The ceremony on Monday saw the Queen place her message to the Commonwealth inside the baton, sending it on a 388 day journey over 230,000 kilometres, before arriving at the Gold Coast in April 2018.
It was the first time traditional owners have attended the ceremony, welcoming other First Nations peoples to celebrate the games on their land.
"Our Commonwealth has many First Nations people, and as traditional custodians of the Yugambeh land on which the next games will be held, we extend an invitation to all other First Nations people... to join us in a 21st century style celebration of the Commonwealth Games," said Yugambeh elder Ted Williams, who spoke at the ceremony alongside fellow elder Patricia O'Connor.
"These games will afford a celebration of sport, in tandem with a celebration of the wonderfully diverse cultures that reside within our Commonwealth for both the enjoyment and the betterment of all."
Speaking to NITV before the trip, Mr Williams said the gesture was a positive step towards reconciliation.
"Having two Indigenous people on the stage with the Queen to set the baton off on its way it to my mind a very good way of proving their willingness to be truthful about reconciliation," he said.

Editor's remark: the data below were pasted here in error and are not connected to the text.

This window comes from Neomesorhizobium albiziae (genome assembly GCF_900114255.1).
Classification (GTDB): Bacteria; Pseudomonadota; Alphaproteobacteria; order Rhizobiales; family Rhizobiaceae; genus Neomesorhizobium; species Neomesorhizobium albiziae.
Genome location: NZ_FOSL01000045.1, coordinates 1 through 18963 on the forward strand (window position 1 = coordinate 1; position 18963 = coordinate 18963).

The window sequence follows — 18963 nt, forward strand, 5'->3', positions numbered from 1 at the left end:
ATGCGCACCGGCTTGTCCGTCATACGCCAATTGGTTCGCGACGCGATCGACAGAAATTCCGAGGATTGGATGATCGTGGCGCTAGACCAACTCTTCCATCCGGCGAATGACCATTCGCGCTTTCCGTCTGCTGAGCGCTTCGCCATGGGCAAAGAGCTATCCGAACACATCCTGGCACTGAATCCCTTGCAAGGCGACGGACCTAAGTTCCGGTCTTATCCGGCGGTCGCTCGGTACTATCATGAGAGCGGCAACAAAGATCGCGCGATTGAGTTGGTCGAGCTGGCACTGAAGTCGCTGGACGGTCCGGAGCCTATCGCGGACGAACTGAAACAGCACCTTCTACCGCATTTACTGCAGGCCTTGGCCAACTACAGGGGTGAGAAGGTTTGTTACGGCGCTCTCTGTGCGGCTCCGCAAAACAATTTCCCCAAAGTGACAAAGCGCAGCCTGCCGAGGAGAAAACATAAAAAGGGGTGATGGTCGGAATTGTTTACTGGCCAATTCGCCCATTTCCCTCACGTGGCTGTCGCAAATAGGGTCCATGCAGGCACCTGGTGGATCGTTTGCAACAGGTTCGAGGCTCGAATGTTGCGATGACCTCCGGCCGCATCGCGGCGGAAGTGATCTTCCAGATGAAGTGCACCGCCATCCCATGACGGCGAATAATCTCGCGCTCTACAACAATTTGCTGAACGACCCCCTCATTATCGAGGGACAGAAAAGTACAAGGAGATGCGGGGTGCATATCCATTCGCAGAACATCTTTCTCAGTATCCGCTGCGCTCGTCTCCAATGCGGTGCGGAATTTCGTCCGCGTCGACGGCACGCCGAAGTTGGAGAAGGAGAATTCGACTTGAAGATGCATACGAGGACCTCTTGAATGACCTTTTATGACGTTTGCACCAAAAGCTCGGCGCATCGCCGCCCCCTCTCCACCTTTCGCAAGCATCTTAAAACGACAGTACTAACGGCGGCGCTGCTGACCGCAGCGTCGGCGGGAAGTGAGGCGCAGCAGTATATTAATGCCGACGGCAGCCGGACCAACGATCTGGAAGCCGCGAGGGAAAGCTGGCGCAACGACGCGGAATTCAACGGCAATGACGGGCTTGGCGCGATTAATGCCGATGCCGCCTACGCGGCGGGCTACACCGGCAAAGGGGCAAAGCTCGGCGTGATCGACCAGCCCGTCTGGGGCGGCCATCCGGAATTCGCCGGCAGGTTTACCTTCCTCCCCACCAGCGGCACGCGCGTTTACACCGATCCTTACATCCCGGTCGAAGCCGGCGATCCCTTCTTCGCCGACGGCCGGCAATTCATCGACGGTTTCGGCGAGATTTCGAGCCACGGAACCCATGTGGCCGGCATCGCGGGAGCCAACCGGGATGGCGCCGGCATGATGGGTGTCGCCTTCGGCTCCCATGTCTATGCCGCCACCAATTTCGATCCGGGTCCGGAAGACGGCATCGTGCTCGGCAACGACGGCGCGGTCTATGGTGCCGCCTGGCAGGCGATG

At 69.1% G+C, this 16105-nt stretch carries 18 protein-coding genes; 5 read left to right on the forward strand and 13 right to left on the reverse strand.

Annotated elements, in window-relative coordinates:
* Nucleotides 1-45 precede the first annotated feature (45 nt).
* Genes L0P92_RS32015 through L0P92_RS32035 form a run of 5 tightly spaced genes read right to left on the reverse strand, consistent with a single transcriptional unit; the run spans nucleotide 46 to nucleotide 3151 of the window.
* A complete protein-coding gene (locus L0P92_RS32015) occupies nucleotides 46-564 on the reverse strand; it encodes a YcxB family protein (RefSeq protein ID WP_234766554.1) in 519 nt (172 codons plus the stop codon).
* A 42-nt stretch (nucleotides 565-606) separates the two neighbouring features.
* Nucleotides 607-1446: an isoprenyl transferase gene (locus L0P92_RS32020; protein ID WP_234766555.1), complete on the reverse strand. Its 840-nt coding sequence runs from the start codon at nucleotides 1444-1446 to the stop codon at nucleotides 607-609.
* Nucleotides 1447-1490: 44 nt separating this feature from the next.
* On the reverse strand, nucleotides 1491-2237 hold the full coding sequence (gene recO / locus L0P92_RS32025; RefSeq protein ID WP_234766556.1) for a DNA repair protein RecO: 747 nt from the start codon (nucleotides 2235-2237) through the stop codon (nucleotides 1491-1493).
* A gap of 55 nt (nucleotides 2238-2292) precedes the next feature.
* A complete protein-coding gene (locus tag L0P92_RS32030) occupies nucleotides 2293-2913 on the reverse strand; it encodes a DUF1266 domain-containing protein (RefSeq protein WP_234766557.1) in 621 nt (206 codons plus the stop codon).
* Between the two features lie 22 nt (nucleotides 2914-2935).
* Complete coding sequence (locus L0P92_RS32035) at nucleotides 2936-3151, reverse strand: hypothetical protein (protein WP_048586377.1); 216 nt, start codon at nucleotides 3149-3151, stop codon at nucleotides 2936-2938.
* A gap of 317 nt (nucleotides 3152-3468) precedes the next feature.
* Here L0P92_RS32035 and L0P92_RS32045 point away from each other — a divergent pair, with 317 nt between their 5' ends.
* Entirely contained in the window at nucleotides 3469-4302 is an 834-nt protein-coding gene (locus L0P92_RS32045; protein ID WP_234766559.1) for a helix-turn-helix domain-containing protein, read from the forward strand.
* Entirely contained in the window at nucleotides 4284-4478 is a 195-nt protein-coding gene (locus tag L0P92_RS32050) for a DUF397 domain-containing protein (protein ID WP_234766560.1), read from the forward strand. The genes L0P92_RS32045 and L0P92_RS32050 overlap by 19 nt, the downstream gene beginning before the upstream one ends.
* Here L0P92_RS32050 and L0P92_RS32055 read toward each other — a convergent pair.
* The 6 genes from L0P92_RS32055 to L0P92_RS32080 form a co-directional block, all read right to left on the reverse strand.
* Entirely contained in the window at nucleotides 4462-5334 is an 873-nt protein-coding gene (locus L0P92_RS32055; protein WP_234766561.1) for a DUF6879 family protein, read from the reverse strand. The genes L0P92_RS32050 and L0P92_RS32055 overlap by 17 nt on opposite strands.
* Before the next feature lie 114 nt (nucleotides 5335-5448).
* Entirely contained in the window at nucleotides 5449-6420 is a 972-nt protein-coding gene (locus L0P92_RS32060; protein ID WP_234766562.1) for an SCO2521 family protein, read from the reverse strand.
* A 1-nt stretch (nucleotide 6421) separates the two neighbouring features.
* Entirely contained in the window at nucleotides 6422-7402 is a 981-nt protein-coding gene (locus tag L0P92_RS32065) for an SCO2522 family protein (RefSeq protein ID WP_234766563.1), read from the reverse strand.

Commonwealth Games champion Anna Meares was the first to receive the baton from the Queen, before it left the palace in a Kombi van, in a nod to its final destination on the Gold Coast.
The design of the baton itself, made in part with macadamia wood, was inspired by a story told by Yugambeh elder Patricia O'Connor.
Macadamia nuts were often planted by groups travelling through country, to mark the way and provide sustenance to future generations.
"When I was a little girl, probably seven or eight years old, I was cracking Queensland nuts," 88-year-old Patricia O'Connor told NITV.
"My grandmother said 'when I was a little girl I planted those nuts as I walked with my father along the Nerang river' and she said 'you call them Queensland nuts, I call them Goomburra'.
"She planted them when she walked with her dad, and as an adult she saw them bearing fruit."
Upon hearing the story, the baton's designers decided to use macadamia wood as a symbol of traditional sustainable practice.
"I was very proud, rather surprised to see the story there," Ms O'Connor told NITV.
"It means that the story is passed on to the generations that wouldn’t have heard it otherwise."
The baton begins its Australian journey on December 25. The Commonwealth Games Corporation is calling on Australians to nominate someone from their community to become a baton-bearer.